You Know What Really Grinds My Gears? (Cap Rate Edition)


You Know What Really Grinds My Gears? When people tell me they want to invest in real estate… and are looking for a property with a(n) “X%” cap rate.

“Why?” you ask.

Without even going into cases where the cap rate they’re looking for amounts to a needle in a haystack in the market(s) they’re interested in (DC multi-family properties have been trading as low as 4.5% cap rates), the statement shows a fundamental lack of understanding of basic real estate investment principles.

Cap rates are a way to measure the market value of a property as opposed to the investment value (see my article, Market Value vs. Investment Value: What’s the Difference?).  The difference is subtle and can best be understood by which side of a real estate transaction you’re on: Buyer side (Investment Value) vs. Seller side (Market Value).

Sellers want to sell their properties at the lowest cap rate possible because if NOI remains constant a decrease in the cap rate will increase the market value of the property (the price that a property can yield in an arm’s length transaction). As demand increases for a particular asset type and supply remains relatively constant, buyers are willing to pay more for an asset or, better stated, a greater amount for the income that asset generates. As a result, decreasing cap rates function as a type of inflation on the net operating income that a property produces; decreasing the value of each dollar by requiring a lower return. Therefore, the seller’s focus is on the market cap rate, as determined by comparable sales, which sets the market value for the property based on its net operating income.

Investment value is a matter of perspective and subjective to each investor. It refers to the value that a particular investor is willing to pay for a property and is based on their required return NOT cap rate. I discuss the differences between cap rates and internal rate of return in depth in my article, Cap Rate vs. IRR: What’s the Difference?, but in short because cap rates only consider 1-year of NOI and thus do not account for changes in net operating income over the holding period, the effects of financing, or the tax benefits associated with real estate ownership they are an insufficient method of assessing value for the investor.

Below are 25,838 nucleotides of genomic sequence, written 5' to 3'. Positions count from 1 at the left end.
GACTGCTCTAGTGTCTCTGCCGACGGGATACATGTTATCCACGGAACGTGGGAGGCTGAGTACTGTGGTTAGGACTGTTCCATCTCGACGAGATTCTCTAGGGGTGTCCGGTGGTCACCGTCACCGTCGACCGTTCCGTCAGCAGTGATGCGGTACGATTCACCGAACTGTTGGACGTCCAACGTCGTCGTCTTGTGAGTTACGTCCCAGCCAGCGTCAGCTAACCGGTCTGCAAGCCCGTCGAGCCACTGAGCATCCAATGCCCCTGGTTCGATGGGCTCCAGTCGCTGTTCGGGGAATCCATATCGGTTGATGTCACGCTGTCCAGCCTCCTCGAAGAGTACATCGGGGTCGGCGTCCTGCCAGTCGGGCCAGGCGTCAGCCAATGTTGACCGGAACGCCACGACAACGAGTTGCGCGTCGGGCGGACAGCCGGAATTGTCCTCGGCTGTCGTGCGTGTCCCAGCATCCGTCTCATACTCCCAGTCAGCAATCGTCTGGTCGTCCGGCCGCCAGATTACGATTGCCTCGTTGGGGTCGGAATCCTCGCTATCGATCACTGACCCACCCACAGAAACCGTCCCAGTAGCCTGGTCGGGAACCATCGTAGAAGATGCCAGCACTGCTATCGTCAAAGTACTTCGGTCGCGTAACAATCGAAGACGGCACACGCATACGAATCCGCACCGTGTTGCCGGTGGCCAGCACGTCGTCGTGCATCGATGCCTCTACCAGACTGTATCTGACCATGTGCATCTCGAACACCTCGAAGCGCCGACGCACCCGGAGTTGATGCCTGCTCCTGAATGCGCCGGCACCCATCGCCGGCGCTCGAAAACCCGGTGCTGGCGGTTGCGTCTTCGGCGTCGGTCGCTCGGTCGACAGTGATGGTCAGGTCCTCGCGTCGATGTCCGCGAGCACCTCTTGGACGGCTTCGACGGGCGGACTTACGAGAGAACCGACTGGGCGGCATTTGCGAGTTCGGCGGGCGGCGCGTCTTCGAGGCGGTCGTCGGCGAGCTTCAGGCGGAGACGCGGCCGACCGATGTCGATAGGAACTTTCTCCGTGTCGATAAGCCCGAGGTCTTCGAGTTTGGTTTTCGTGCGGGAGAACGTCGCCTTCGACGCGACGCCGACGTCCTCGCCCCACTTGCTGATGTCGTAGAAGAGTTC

Real estate investors should be able to clearly articulate their required return (or range) in order to purchase an asset. They speak in terms like internal rate of return (IRR), yield, cash-on-cash, etc. Sophisticated investors understand that the use of financing can increase a property’s return through positive leverage (where there exists a gap between the cost of funds and the properties unleveraged return/cap rate). They are also aware of the tax benefits of real estate ownership that can also increase returns by lowering taxable income.

If a buyer can’t differentiate between a return and a cap rate they’re not a real estate investor. True real estate investors understand that cap rates tell only part of the story and that investments must be analyzed over the entire holding period with considerations made for potential changes in NOI through annual escalations, increased market rents, vacancies, etc. The purpose of investing in real estate is to make money. If a buyer is talking about cap rates they’re focused on the seller’s return, not their own.

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